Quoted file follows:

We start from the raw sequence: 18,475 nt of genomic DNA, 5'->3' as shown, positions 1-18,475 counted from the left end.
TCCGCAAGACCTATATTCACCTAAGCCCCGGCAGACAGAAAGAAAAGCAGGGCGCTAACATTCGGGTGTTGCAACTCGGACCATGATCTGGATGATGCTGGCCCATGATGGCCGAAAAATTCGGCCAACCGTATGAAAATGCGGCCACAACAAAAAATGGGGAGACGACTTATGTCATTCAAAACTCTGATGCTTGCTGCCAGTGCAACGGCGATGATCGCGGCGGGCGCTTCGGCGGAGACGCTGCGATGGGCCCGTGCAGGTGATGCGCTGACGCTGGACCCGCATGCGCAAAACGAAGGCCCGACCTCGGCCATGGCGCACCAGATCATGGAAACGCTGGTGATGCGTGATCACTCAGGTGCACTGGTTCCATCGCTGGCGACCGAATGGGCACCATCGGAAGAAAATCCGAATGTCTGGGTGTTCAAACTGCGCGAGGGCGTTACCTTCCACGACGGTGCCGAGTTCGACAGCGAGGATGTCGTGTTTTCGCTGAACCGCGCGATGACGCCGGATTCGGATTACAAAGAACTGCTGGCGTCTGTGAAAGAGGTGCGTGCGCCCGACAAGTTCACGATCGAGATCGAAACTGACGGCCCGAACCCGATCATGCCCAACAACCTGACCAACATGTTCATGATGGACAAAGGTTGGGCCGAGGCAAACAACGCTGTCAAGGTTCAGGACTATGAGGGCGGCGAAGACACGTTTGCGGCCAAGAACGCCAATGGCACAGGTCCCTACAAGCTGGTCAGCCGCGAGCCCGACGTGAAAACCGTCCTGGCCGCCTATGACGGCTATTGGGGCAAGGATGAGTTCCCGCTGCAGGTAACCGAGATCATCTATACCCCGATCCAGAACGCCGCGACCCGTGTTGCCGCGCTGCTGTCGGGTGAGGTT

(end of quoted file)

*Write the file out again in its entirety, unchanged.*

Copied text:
We start from the raw sequence: 18,475 nt of genomic DNA, 5'->3' as shown, positions 1-18,475 counted from the left end.
TCCGCAAGACCTATATTCACCTAAGCCCCGGCAGACAGAAAGAAAAGCAGGGCGCTAACATTCGGGTGTTGCAACTCGGACCATGATCTGGATGATGCTGGCCCATGATGGCCGAAAAATTCGGCCAACCGTATGAAAATGCGGCCACAACAAAAAATGGGGAGACGACTTATGTCATTCAAAACTCTGATGCTTGCTGCCAGTGCAACGGCGATGATCGCGGCGGGCGCTTCGGCGGAGACGCTGCGATGGGCCCGTGCAGGTGATGCGCTGACGCTGGACCCGCATGCGCAAAACGAAGGCCCGACCTCGGCCATGGCGCACCAGATCATGGAAACGCTGGTGATGCGTGATCACTCAGGTGCACTGGTTCCATCGCTGGCGACCGAATGGGCACCATCGGAAGAAAATCCGAATGTCTGGGTGTTCAAACTGCGCGAGGGCGTTACCTTCCACGACGGTGCCGAGTTCGACAGCGAGGATGTCGTGTTTTCGCTGAACCGCGCGATGACGCCGGATTCGGATTACAAAGAACTGCTGGCGTCTGTGAAAGAGGTGCGTGCGCCCGACAAGTTCACGATCGAGATCGAAACTGACGGCCCGAACCCGATCATGCCCAACAACCTGACCAACATGTTCATGATGGACAAAGGTTGGGCCGAGGCAAACAACGCTGTCAAGGTTCAGGACTATGAGGGCGGCGAAGACACGTTTGCGGCCAAGAACGCCAATGGCACAGGTCCCTACAAGCTGGTCAGCCGCGAGCCCGACGTGAAAACCGTCCTGGCCGCCTATGACGGCTATTGGGGCAAGGATGAGTTCCCGCTGCAGGTAACCGAGATCATCTATACCCCGATCCAGAACGCCGCGACCCGTGTTGCCGCGCTGCTGTCGGGTGAGGTT